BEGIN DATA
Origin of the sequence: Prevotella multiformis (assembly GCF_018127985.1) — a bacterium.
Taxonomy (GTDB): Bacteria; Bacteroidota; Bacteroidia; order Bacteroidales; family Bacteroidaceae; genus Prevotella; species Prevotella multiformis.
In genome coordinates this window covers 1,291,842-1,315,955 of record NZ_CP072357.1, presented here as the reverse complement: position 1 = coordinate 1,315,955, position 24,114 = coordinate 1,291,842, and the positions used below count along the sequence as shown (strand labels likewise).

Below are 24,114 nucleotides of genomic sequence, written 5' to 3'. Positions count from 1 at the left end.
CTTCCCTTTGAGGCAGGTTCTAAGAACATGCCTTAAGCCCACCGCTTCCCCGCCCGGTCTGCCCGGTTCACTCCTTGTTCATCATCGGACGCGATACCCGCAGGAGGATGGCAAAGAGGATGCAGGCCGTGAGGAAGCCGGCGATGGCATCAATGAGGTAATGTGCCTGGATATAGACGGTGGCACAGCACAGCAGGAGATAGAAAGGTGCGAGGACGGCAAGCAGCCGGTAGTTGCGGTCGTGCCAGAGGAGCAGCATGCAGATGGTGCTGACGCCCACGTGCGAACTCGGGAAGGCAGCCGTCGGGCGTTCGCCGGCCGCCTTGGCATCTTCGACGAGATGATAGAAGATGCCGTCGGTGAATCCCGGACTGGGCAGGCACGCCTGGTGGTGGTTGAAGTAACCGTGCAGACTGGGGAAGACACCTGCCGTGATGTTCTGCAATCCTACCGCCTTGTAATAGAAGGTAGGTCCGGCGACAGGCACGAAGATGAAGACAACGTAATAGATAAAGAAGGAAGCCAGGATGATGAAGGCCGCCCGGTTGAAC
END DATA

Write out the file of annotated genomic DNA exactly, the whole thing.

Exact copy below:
Origin of the sequence: Prevotella multiformis (assembly GCF_018127985.1) — a bacterium.
Taxonomy (GTDB): Bacteria; Bacteroidota; Bacteroidia; order Bacteroidales; family Bacteroidaceae; genus Prevotella; species Prevotella multiformis.
In genome coordinates this window covers 1,291,842-1,315,955 of record NZ_CP072357.1, presented here as the reverse complement: position 1 = coordinate 1,315,955, position 24,114 = coordinate 1,291,842, and the positions used below count along the sequence as shown (strand labels likewise).

Below are 24,114 nucleotides of genomic sequence, written 5' to 3'. Positions count from 1 at the left end.
CTTCCCTTTGAGGCAGGTTCTAAGAACATGCCTTAAGCCCACCGCTTCCCCGCCCGGTCTGCCCGGTTCACTCCTTGTTCATCATCGGACGCGATACCCGCAGGAGGATGGCAAAGAGGATGCAGGCCGTGAGGAAGCCGGCGATGGCATCAATGAGGTAATGTGCCTGGATATAGACGGTGGCACAGCACAGCAGGAGATAGAAAGGTGCGAGGACGGCAAGCAGCCGGTAGTTGCGGTCGTGCCAGAGGAGCAGCATGCAGATGGTGCTGACGCCCACGTGCGAACTCGGGAAGGCAGCCGTCGGGCGTTCGCCGGCCGCCTTGGCATCTTCGACGAGATGATAGAAGATGCCGTCGGTGAATCCCGGACTGGGCAGGCACGCCTGGTGGTGGTTGAAGTAACCGTGCAGACTGGGGAAGACACCTGCCGTGATGTTCTGCAATCCTACCGCCTTGTAATAGAAGGTAGGTCCGGCGACAGGCACGAAGATGAAGACAACGTAATAGATAAAGAAGGAAGCCAGGATGATGAAGGCCGCCCGGTTGAAC